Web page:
Bow River Sport Fish Population Monitoring, 2003 and 2005
Trevor Council and Travis Ripley
The lower Bow River within and below the city of Calgary provides a quality sportfishery
for rainbow trout, brown trout and mountain whitefish. In an effort to
maintain the lower Bow River as a quality sport fishery and destination point for
anglers, monitoring of sport fish populations is a high priority. Current data was
required to identify population trends and to provide updated information for a
review of the sport fish regulations. As a result, a 4‐km index site downstream of
Calgary was sampled in 2003 and 2005 to monitor sport fish populations in the Bow
River. These data collections were then compared to previous sampling events.
Population sizes of brown trout, rainbow trout and mountain whitefish remain within
the range of long‐term population fluctuations. For all species, population size based
on all size classes of fish was lower in 2005 than in 2000 and 2003. It is suspected that
large flow volumes associated with a flood event in June 2005 resulted in the
temporary displacement of fish that may have had implications on population sizes
evaluated post‐flood in 2005. This was most evident for mountain whitefish, which
exhibited a population decrease of over 75%.
Relative species abundance remained unchanged between 2003 and 2005, with
rainbow trout constituting approximately 50% of the catch. This result differed from
surveys in 1999 and 2000 where mountain whitefish was the most numerous species
captured at 54.3% and 47.6% of the catch, respectively. In all years, brown trout made
up approximately 20 ‐ 30% of the catch.
There was little change in the size distribution of brown trout between 2000, 2003 and
2005. Increasing numbers of brown trout were typically found in the 150 ‐ 300 mm fork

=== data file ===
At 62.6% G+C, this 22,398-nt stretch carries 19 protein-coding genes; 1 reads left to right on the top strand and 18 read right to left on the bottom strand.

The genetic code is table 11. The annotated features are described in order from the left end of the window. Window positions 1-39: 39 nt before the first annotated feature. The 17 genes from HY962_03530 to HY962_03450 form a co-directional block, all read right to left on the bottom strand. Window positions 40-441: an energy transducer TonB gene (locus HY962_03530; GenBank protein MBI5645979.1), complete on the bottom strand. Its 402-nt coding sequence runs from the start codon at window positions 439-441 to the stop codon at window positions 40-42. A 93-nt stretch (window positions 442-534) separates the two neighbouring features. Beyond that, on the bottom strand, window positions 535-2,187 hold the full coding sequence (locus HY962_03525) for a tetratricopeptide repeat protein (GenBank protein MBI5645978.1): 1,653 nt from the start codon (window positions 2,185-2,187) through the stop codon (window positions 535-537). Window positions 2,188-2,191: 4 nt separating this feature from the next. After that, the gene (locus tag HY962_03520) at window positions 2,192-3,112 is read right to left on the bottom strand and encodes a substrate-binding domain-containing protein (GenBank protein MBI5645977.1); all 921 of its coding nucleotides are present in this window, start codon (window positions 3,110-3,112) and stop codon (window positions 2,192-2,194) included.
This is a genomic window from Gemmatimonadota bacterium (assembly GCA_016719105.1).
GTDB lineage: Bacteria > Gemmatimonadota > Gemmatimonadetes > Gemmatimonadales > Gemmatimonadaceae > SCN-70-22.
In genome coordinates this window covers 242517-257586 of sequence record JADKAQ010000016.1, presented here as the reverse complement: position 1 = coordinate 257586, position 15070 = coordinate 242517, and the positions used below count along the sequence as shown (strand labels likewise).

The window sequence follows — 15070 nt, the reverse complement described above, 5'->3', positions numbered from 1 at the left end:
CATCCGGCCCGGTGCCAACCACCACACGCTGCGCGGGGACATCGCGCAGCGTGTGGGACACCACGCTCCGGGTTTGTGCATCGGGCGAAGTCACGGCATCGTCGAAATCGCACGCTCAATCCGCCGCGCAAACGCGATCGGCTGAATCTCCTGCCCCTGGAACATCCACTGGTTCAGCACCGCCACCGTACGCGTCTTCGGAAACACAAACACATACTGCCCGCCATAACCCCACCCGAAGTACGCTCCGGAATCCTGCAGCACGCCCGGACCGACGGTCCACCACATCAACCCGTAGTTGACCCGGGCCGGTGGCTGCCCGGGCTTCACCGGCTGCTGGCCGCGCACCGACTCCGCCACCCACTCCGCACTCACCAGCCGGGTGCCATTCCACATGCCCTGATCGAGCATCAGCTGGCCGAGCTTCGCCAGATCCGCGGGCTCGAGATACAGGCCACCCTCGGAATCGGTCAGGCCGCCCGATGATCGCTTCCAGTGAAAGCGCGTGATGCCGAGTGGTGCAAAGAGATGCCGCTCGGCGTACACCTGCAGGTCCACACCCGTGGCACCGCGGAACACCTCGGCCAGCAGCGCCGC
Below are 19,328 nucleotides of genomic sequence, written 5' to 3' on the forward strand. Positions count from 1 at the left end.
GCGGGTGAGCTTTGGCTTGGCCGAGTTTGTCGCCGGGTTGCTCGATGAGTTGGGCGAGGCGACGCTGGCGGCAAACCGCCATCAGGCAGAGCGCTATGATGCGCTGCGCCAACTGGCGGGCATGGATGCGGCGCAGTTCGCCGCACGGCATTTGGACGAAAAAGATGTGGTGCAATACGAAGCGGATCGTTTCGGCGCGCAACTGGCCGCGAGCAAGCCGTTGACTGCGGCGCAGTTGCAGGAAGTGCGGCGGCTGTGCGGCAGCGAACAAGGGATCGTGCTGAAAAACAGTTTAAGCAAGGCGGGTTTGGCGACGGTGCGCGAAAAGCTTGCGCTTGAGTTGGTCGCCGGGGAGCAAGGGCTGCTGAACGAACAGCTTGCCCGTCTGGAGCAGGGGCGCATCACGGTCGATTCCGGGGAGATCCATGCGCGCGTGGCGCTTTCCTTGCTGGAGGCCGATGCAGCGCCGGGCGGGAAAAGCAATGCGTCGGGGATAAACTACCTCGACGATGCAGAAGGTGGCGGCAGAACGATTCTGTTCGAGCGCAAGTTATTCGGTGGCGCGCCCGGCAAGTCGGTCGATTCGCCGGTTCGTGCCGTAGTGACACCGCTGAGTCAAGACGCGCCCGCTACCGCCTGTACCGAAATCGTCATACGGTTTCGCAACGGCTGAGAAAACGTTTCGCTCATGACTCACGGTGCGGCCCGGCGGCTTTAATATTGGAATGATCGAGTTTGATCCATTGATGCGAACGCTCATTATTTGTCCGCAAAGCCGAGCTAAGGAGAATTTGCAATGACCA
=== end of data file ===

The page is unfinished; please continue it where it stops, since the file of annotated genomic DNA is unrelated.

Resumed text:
length (FL) range. Catch rate in 2003 was the highest for most size classes. Similar to
brown trout, the size distribution for rainbow trout showed little change among the
three study years. A higher number of rainbow trout in the 320 ‐ 400 mm FL range was
captured in 2005 compared to the earlier study years, likely due to displacement of
smaller fish from the June flooding event. Catch rates for larger rainbow trout (> 400
mm) were also much higher in 2003 and 2005. Mountain whitefish catches were more
variable, but tended to be evenly distributed across all size classes. The 2005 catch
represented the lowest mountain whitefish catch rate for almost all size classes among
the study years.
Mean relative weights of brown trout, rainbow trout and mountain whitefish indicated
healthy individuals in all size categories. Individual fish were often heavier than
average for their respective length. Age range of fish remained unchanged between
study years for all species, with catches typically including ages‐1 to 7. Growth rates of
brown trout and rainbow trout showed little change across study years, whereas
growth rate of mountain whitefish increased in 2005. Rainbow trout growth rate
remained high, exceeding similar populations in Alberta and the U.S.